In July 1959, my grandmother was part of an infamous bank heist: with her husband and four other men, my grandmother held up and robbed an armored car carrying over a million lei in state money to a branch of the Romanian national bank. The five men were eventually condemned to death and shot for their “conspiracy to undermine the national economy,” and my grandmother was sentenced to life in prison. My mother was 14 when her mother and stepfather were arrested. My first documentary feature, Reconstruction, tried to make sense of this incomprehensible crime through an intergenerational portrait of trauma and loss in my family – though I’m not sure I knew to use words like “trauma” and “loss” to describe the film while I was working on it.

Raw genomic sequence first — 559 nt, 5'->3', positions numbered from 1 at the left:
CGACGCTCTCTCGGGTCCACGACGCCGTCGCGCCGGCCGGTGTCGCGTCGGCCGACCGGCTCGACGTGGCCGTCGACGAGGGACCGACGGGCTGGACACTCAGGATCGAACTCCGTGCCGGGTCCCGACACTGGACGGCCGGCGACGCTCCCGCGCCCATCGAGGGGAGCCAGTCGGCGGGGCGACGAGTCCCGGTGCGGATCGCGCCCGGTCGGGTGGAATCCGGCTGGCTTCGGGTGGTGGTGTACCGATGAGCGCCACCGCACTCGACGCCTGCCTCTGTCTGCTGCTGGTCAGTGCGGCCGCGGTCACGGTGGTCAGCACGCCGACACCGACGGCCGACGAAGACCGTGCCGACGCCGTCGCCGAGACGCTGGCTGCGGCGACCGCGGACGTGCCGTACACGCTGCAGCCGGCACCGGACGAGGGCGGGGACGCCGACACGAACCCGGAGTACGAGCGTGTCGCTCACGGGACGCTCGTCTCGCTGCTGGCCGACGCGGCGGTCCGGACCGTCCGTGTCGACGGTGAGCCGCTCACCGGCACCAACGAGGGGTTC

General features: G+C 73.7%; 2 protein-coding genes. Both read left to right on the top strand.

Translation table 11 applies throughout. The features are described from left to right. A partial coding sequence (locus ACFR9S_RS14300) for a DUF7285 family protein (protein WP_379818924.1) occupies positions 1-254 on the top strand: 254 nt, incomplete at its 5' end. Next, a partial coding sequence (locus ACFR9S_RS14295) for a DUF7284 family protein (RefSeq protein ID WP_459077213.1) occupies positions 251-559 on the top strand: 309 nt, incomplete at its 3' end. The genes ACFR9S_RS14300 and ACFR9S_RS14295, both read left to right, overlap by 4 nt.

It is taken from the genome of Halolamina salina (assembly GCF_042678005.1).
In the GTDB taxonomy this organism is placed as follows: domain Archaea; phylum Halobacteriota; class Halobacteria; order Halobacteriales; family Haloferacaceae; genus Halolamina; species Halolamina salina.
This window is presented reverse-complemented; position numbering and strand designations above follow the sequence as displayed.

The SRI compound is at an unmarked, guarded gate in an unmarked alley an hour away by bus from my Bucharest apartment. I’ve been issued a pass with my photograph and a stamp from the Romanian Information Service Military Unit, and I’ve been ushered past a series of hidden gates and checkpoints to an unmarked door in a low-lying concrete barrack with bars on the windows. The study room has two narrow rows of desks where a few other readers hunch over manuscripts with intense concentration. The room is dingy and yellow with a frayed Romanian flag wilting on the peeling back wall, and waiting on a desk for me are 27 bound dossiers in neat piles with names on the covers.